Looking at the industry, what do you believe is going to happen with police response to burglar alarm systems? Is the situation getting better or worse? How the landscape change and what will be the catalysts for this change?
Forchheimer: Looking at the industry and the influx of new players focused primarily on increasing RMR, I feel there is a high probability that the problem may get worse before it gets better. While most of these companies will likely practice ECV and this practice has been proven to reduce false alarms, the increase in uneducated end users will ultimately increase false alarms. Economics would show that if most of these companies have the financial means to market and sell their services, they should also be financially able to develop programs that would educate their customers on ways to reduce false alarms. There are various studies that have been completed showing that somewhere between 70%-80% of false alarms are user-related and the remaining balance is equipment related, pets, pests or Mother Nature. The biggest challenge the industry faces is educating the end users on the proper operation of and how to maintain their systems.
I feel there is an abundance of information available to both the local municipalities as well as companies on measures that can bring about a positive change. With the local governments facing difficult times and balancing budgets, other items on their agenda will probably take priority before this issue gets major billing. Hopefully the major players in our industry will be able to implement measures and begin their campaigns to educate their end users on how to reduce false alarms before stricter legislation arises. Unfortunately, the marketing models I have seen do not focus their efforts on training the end user, but rather on installing the systems as quickly as possible, in many cases, the same day.
With the newer technologies, easier-to-use systems and more interactive communication capabilities, we have taken commercial clients that have had regular user-related false alarms to having none that are user-related at all. We have proven customers that have difficulty operating their systems will stop using their systems over time while contributing to the false alarm problem. It may be as simple as a subsequent training. We do this for our customers at no charge as part of our CFL [Clients for Life] program. How many other companies that have a larger impact on the false alarm problem and have more financial resources than HST could be doing the same, but don’t?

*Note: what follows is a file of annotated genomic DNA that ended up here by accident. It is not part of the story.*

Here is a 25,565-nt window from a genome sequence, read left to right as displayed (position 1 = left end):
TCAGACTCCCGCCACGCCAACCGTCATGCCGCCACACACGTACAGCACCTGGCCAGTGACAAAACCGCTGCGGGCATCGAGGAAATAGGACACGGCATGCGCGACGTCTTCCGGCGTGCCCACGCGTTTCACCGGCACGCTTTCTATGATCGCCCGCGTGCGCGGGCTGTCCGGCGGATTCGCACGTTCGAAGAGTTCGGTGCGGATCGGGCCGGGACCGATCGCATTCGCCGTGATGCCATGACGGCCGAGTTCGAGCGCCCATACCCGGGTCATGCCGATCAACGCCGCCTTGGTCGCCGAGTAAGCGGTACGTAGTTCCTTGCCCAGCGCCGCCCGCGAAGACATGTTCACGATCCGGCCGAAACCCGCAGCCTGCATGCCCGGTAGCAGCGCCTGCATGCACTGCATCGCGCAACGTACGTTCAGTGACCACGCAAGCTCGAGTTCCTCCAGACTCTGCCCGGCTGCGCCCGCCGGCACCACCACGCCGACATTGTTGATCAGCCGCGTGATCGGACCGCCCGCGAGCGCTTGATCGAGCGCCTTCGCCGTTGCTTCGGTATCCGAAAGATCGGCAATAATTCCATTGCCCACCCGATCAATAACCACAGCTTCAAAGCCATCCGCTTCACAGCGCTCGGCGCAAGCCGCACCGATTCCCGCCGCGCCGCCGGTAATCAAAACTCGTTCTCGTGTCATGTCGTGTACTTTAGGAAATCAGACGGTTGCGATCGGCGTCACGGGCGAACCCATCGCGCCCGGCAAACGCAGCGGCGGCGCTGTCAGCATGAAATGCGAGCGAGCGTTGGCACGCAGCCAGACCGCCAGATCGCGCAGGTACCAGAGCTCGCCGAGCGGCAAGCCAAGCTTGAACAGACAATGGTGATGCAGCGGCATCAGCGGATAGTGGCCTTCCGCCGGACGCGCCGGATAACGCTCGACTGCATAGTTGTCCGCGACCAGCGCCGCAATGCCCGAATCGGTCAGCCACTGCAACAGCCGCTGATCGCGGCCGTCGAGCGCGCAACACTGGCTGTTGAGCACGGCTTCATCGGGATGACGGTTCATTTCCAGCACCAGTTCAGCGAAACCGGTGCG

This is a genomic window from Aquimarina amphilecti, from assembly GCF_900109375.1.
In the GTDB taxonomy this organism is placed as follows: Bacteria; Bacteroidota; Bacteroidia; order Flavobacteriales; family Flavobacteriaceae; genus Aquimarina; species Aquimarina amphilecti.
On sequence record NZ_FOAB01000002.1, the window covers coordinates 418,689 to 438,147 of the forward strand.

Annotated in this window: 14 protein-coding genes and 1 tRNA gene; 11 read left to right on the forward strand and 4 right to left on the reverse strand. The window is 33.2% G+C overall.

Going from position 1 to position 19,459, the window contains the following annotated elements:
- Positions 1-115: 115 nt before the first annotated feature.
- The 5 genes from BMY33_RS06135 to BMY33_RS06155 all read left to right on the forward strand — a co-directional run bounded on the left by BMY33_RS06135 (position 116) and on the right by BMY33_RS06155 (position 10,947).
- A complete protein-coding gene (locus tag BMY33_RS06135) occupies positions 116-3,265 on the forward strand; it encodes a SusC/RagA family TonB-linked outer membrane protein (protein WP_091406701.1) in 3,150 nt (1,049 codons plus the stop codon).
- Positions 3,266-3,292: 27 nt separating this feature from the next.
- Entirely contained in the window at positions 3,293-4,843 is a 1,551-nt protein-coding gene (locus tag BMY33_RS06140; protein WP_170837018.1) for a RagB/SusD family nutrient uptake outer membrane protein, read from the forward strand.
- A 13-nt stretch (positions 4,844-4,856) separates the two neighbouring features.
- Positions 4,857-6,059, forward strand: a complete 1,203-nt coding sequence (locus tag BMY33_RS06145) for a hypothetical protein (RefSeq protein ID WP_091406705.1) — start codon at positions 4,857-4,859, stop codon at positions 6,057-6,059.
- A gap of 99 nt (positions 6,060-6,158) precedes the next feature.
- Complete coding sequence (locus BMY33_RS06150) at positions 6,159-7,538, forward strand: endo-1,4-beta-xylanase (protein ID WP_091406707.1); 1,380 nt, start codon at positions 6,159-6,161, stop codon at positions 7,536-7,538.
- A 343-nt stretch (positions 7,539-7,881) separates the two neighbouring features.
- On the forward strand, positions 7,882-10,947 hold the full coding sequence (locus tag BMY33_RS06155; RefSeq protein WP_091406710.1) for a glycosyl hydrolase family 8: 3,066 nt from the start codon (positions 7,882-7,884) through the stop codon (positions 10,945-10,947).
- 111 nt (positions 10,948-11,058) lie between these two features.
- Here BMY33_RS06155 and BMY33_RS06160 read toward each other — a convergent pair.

What about video verification and monitoring as a tool to mitigate false alarms? Is this being practiced or investigated by HS Technology? What are the prospects and challenges in this realm?
Forchheimer: When we first started in business we embraced two-way voice as a better form of monitoring for our client base. Every system we installed was standard with this feature. Our customers liked the interaction with the central station and we do believe this form of monitoring did help in the reduction of false alarms. As technology changes, more and more homes and businesses are dropping their standard wired line for communication and inevitably we will see the sunset of POTS lines. The evolving wireless technology both for video and audio has forced HST to rethink its offerings. Unlike the POTS line, which has had established protocols and been very reliable, we are finding that there are inconsistencies in signal strengths, various types of Internet connections as well as various routers, modems, cellular and radio communication devices.
We are always field testing technology and know that video verification will continue to evolve and become more prevalent as the wireless networks and the Internet bandwidth improves. We have looked at video verification for commercial use and feel that this form of verification will become more prevalent in the commercial arena as the standards are developed and the technology improves. The concern over privacy, who owns the video clip/footage and how a central station will be required to respond depending upon interpretation are all good questions when implementing residential video verification. These new technologies will require our industry to invest in more training and develop best practices for the use of this new technology which is now very affordable.
To enter your company for the PDQ recognition, click here.